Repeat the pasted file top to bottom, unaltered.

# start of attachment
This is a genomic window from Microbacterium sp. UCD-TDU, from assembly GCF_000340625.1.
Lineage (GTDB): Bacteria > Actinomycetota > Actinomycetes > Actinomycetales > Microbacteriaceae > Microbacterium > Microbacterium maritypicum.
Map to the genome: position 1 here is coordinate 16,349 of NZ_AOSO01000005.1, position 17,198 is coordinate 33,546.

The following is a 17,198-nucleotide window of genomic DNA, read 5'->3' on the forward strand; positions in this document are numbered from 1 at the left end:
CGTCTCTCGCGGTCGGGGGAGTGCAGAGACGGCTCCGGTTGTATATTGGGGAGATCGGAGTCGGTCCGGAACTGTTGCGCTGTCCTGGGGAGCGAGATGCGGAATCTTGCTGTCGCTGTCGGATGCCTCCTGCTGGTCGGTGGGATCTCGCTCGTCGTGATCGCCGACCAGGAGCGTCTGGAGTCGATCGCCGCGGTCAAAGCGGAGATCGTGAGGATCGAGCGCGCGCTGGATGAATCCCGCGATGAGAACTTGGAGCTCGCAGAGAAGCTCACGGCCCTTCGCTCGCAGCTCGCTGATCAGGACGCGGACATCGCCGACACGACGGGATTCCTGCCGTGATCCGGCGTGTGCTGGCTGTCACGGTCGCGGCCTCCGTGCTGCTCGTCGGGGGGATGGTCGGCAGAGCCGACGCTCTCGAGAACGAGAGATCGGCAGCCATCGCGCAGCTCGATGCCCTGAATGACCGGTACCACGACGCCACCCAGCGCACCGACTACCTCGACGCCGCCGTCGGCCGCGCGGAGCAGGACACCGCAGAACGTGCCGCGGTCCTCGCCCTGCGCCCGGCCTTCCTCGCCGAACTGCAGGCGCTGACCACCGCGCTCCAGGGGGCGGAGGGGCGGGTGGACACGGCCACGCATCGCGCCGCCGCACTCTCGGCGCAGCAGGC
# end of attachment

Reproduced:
This is a genomic window from Microbacterium sp. UCD-TDU, from assembly GCF_000340625.1.
Lineage (GTDB): Bacteria > Actinomycetota > Actinomycetes > Actinomycetales > Microbacteriaceae > Microbacterium > Microbacterium maritypicum.
Map to the genome: position 1 here is coordinate 16,349 of NZ_AOSO01000005.1, position 17,198 is coordinate 33,546.

The following is a 17,198-nucleotide window of genomic DNA, read 5'->3' on the forward strand; positions in this document are numbered from 1 at the left end:
CGTCTCTCGCGGTCGGGGGAGTGCAGAGACGGCTCCGGTTGTATATTGGGGAGATCGGAGTCGGTCCGGAACTGTTGCGCTGTCCTGGGGAGCGAGATGCGGAATCTTGCTGTCGCTGTCGGATGCCTCCTGCTGGTCGGTGGGATCTCGCTCGTCGTGATCGCCGACCAGGAGCGTCTGGAGTCGATCGCCGCGGTCAAAGCGGAGATCGTGAGGATCGAGCGCGCGCTGGATGAATCCCGCGATGAGAACTTGGAGCTCGCAGAGAAGCTCACGGCCCTTCGCTCGCAGCTCGCTGATCAGGACGCGGACATCGCCGACACGACGGGATTCCTGCCGTGATCCGGCGTGTGCTGGCTGTCACGGTCGCGGCCTCCGTGCTGCTCGTCGGGGGGATGGTCGGCAGAGCCGACGCTCTCGAGAACGAGAGATCGGCAGCCATCGCGCAGCTCGATGCCCTGAATGACCGGTACCACGACGCCACCCAGCGCACCGACTACCTCGACGCCGCCGTCGGCCGCGCGGAGCAGGACACCGCAGAACGTGCCGCGGTCCTCGCCCTGCGCCCGGCCTTCCTCGCCGAACTGCAGGCGCTGACCACCGCGCTCCAGGGGGCGGAGGGGCGGGTGGACACGGCCACGCATCGCGCCGCCGCACTCTCGGCGCAGCAGGC